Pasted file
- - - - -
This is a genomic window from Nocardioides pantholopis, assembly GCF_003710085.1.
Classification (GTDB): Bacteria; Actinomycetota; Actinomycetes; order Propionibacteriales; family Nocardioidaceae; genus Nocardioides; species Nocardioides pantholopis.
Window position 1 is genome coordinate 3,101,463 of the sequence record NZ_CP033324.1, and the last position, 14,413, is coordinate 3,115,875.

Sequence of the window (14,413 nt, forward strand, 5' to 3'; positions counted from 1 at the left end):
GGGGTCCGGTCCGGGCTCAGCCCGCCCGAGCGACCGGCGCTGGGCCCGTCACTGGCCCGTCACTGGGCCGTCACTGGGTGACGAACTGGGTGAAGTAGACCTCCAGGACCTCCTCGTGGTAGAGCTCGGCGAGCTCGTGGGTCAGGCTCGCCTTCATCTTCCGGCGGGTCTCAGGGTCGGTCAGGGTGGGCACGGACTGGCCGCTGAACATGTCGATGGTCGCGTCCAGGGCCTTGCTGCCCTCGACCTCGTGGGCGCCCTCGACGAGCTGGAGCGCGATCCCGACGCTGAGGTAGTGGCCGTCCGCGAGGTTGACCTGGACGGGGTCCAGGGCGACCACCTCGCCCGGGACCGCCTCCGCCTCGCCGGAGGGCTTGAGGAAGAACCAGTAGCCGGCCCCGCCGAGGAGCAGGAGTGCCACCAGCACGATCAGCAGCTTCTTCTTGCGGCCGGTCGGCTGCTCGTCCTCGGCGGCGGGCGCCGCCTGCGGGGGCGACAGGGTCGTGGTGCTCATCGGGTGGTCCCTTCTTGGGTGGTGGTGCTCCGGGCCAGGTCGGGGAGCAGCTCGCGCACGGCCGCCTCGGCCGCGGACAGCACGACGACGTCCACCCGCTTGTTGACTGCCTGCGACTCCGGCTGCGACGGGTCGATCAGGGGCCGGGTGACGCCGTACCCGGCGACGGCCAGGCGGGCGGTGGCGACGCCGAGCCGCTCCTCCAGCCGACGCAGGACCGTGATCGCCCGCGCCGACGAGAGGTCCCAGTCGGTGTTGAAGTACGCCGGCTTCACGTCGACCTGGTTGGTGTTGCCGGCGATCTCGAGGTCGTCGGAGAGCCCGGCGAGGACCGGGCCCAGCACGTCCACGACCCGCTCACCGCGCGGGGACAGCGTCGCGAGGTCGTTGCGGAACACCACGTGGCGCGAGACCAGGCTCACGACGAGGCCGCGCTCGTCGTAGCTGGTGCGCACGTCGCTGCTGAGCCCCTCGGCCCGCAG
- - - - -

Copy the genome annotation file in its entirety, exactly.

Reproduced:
This is a genomic window from Nocardioides pantholopis, assembly GCF_003710085.1.
Classification (GTDB): Bacteria; Actinomycetota; Actinomycetes; order Propionibacteriales; family Nocardioidaceae; genus Nocardioides; species Nocardioides pantholopis.
Window position 1 is genome coordinate 3,101,463 of the sequence record NZ_CP033324.1, and the last position, 14,413, is coordinate 3,115,875.

Sequence of the window (14,413 nt, forward strand, 5' to 3'; positions counted from 1 at the left end):
GGGGTCCGGTCCGGGCTCAGCCCGCCCGAGCGACCGGCGCTGGGCCCGTCACTGGCCCGTCACTGGGCCGTCACTGGGTGACGAACTGGGTGAAGTAGACCTCCAGGACCTCCTCGTGGTAGAGCTCGGCGAGCTCGTGGGTCAGGCTCGCCTTCATCTTCCGGCGGGTCTCAGGGTCGGTCAGGGTGGGCACGGACTGGCCGCTGAACATGTCGATGGTCGCGTCCAGGGCCTTGCTGCCCTCGACCTCGTGGGCGCCCTCGACGAGCTGGAGCGCGATCCCGACGCTGAGGTAGTGGCCGTCCGCGAGGTTGACCTGGACGGGGTCCAGGGCGACCACCTCGCCCGGGACCGCCTCCGCCTCGCCGGAGGGCTTGAGGAAGAACCAGTAGCCGGCCCCGCCGAGGAGCAGGAGTGCCACCAGCACGATCAGCAGCTTCTTCTTGCGGCCGGTCGGCTGCTCGTCCTCGGCGGCGGGCGCCGCCTGCGGGGGCGACAGGGTCGTGGTGCTCATCGGGTGGTCCCTTCTTGGGTGGTGGTGCTCCGGGCCAGGTCGGGGAGCAGCTCGCGCACGGCCGCCTCGGCCGCGGACAGCACGACGACGTCCACCCGCTTGTTGACTGCCTGCGACTCCGGCTGCGACGGGTCGATCAGGGGCCGGGTGACGCCGTACCCGGCGACGGCCAGGCGGGCGGTGGCGACGCCGAGCCGCTCCTCCAGCCGACGCAGGACCGTGATCGCCCGCGCCGACGAGAGGTCCCAGTCGGTGTTGAAGTACGCCGGCTTCACGTCGACCTGGTTGGTGTTGCCGGCGATCTCGAGGTCGTCGGAGAGCCCGGCGAGGACCGGGCCCAGCACGTCCACGACCCGCTCACCGCGCGGGGACAGCGTCGCGAGGTCGTTGCGGAACACCACGTGGCGCGAGACCAGGCTCACGACGAGGCCGCGCTCGTCGTAGCTGGTGCGCACGTCGCTGCTGAGCCCCTCGGCCCGCAG